Like many Americans, I grew up with westerns, usually seen on the screen of my father's small-town theatre in western Illinois.

Robert Preston chews the scenery as the heavy in this 1950 melodrama, and John Drew Barrymore (or John Barrymore Jr.) makes a token appearance as a kid brother. In HIGH LONESOME, supposedly a sequel to this film, he is the top-listed star. The Amazon description has Robert Sterling listed as the villain, but, in fact, he is the good guy, while top-billed Preston gets to play the sneaky villain who will even steal his brother's gun to commit a murder. His role is not unlike the one he plays opposite Robert Mitchum in the Robert Wise film noir western BLOOD ON THE MOON. Chill Wills shows us what he looked like at this time, as does the lanky and distinctive Jack Elam, playing against his usual type.

At the beginning of the film (remember when film credits were shown at the beginning of a film instead of at the end when the audience is walking out or ejecting the DVD at home?) we are told where the film was photographed, and the appropriate ranchers are thanked for the privilege of allowing the production to be made on their property. Interesting. Informative.

What is equally interesting is being able to see a film on DVD in near pristine quality, thanks to the Technicolor original that has survived since 1950. One almost feels as if he or she is somehow back there, visiting the set by way of a time machine. Since that approximate time, however, we have been forced to watch films lensed in Ansco-color (Metrocolor), Eastmancolor, Warnercolor, DeLuxe Color, Movielab color, Trucolor, and other two-strip variations. Maybe this is why only black-and-white films still look good after all these years, unless, of course, a three-strip negative happened to be stored away in a vault. I suppose it is too much to ask that we return to the days of Technicolor, even with the services of a Technicolor consultant on the scene; I guess that privilege is only reserved for certain Chinese filmmakers. For a while, only Paramount held onto Technicolor, producing some of the most beautiful color motion pictures shown on the big screen.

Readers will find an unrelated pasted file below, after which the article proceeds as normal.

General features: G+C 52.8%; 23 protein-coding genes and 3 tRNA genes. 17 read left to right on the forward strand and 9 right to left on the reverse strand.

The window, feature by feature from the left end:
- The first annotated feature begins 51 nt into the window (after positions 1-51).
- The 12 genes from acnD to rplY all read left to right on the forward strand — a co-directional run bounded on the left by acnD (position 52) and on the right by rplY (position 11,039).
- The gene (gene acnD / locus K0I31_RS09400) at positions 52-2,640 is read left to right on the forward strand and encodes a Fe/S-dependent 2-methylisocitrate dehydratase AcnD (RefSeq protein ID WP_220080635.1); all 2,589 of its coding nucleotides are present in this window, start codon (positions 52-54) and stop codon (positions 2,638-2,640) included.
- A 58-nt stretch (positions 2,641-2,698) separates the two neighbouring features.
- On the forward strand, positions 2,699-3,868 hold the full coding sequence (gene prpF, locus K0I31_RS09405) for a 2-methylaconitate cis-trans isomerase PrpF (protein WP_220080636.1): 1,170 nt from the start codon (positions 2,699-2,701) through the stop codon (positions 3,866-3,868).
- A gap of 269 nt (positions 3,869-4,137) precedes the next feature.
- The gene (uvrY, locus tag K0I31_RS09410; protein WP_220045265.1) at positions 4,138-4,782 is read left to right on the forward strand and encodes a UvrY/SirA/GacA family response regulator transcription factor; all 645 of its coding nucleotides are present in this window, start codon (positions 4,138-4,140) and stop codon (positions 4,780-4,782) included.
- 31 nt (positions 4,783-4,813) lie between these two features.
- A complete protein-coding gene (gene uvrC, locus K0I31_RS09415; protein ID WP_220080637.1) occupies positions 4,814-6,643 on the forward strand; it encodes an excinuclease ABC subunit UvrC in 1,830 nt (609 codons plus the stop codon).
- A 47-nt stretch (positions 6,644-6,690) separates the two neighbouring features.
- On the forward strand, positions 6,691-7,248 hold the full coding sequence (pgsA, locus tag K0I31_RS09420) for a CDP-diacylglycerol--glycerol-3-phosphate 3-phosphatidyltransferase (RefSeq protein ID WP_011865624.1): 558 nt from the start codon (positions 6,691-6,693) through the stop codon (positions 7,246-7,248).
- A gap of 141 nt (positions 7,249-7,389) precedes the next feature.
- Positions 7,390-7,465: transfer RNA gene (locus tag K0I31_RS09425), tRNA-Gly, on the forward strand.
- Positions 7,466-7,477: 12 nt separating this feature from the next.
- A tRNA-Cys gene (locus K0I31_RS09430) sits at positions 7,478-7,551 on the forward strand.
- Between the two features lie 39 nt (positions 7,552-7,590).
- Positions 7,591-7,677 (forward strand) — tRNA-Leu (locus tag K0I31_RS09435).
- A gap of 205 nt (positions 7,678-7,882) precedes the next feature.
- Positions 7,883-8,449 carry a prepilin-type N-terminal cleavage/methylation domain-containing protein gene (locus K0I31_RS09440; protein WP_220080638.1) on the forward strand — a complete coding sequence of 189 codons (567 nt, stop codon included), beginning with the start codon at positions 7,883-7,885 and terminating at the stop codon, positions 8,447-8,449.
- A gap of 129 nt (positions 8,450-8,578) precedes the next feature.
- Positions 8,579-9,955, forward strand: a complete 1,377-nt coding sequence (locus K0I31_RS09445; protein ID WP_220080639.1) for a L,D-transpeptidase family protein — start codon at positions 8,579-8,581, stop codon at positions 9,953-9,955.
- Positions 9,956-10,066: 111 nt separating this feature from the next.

Except for seeing some of our supporting characters in earlier roles, nothing is particularly remarkable about THE SUNDOWNERS, not to be confused with the Robert Mitchum film set in Australia. It is a standard western that reveals little about life in 19th century America. It is not as much fun as watching such multi-starred frontier dramas as WARLOCK or THE BIG COUNTRY or GUNFIGHT AT THE OK CORRAL. Those films had something to say about morality in the west, or, like 3:1O TO YUMA, offered a psychological examination of the people who often made their own laws in a lawless time and place. THE SUNDOWNERS is what might be referred to as a matinee western, a B-western programmer. People argue, they shoot each other, and good triumphs over evil. Okay. Good moral lesson, but nothing unusual or striking here. Just a good color transfer that makes one long for Technicolor.

So set your time machine, with its nostalgia button installed, for another trip down memory lane. It will remind you of a time when movies were made by actors and actresses how knew their craft and gave good performances for your matinee dollar -- or yuan -- not ex-sports stars or rock singers or news-occupying, no-talent celebrities.